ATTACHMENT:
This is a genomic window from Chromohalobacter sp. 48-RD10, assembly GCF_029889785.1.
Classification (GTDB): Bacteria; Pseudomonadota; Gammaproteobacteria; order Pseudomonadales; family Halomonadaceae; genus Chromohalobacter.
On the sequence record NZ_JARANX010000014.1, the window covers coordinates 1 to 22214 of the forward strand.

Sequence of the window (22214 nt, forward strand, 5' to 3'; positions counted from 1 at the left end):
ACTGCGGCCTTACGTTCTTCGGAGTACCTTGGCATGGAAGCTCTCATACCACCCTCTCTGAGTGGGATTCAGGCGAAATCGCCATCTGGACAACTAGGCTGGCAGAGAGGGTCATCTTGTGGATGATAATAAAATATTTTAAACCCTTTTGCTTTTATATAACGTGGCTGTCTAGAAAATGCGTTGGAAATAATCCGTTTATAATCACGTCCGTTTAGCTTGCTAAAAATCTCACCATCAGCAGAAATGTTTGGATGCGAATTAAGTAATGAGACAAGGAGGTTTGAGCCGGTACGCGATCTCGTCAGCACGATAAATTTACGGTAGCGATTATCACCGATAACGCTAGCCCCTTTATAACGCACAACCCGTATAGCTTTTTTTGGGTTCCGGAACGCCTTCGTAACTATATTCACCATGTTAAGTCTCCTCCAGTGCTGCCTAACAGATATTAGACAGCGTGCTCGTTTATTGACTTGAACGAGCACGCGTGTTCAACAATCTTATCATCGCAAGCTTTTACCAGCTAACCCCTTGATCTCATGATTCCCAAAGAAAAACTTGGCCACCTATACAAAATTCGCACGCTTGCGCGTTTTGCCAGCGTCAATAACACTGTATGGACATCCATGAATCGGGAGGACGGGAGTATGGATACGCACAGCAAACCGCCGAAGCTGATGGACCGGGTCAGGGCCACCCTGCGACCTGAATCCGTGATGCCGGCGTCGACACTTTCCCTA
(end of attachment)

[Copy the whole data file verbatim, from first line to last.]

This is a genomic window from Chromohalobacter sp. 48-RD10, assembly GCF_029889785.1.
Classification (GTDB): Bacteria; Pseudomonadota; Gammaproteobacteria; order Pseudomonadales; family Halomonadaceae; genus Chromohalobacter.
On the sequence record NZ_JARANX010000014.1, the window covers coordinates 1 to 22214 of the forward strand.

Sequence of the window (22214 nt, forward strand, 5' to 3'; positions counted from 1 at the left end):
ACTGCGGCCTTACGTTCTTCGGAGTACCTTGGCATGGAAGCTCTCATACCACCCTCTCTGAGTGGGATTCAGGCGAAATCGCCATCTGGACAACTAGGCTGGCAGAGAGGGTCATCTTGTGGATGATAATAAAATATTTTAAACCCTTTTGCTTTTATATAACGTGGCTGTCTAGAAAATGCGTTGGAAATAATCCGTTTATAATCACGTCCGTTTAGCTTGCTAAAAATCTCACCATCAGCAGAAATGTTTGGATGCGAATTAAGTAATGAGACAAGGAGGTTTGAGCCGGTACGCGATCTCGTCAGCACGATAAATTTACGGTAGCGATTATCACCGATAACGCTAGCCCCTTTATAACGCACAACCCGTATAGCTTTTTTTGGGTTCCGGAACGCCTTCGTAACTATATTCACCATGTTAAGTCTCCTCCAGTGCTGCCTAACAGATATTAGACAGCGTGCTCGTTTATTGACTTGAACGAGCACGCGTGTTCAACAATCTTATCATCGCAAGCTTTTACCAGCTAACCCCTTGATCTCATGATTCCCAAAGAAAAACTTGGCCACCTATACAAAATTCGCACGCTTGCGCGTTTTGCCAGCGTCAATAACACTGTATGGACATCCATGAATCGGGAGGACGGGAGTATGGATACGCACAGCAAACCGCCGAAGCTGATGGACCGGGTCAGGGCCACCCTGCGACCTGAATCCGTGATGCCGGCGTCGACACTTTCCCTA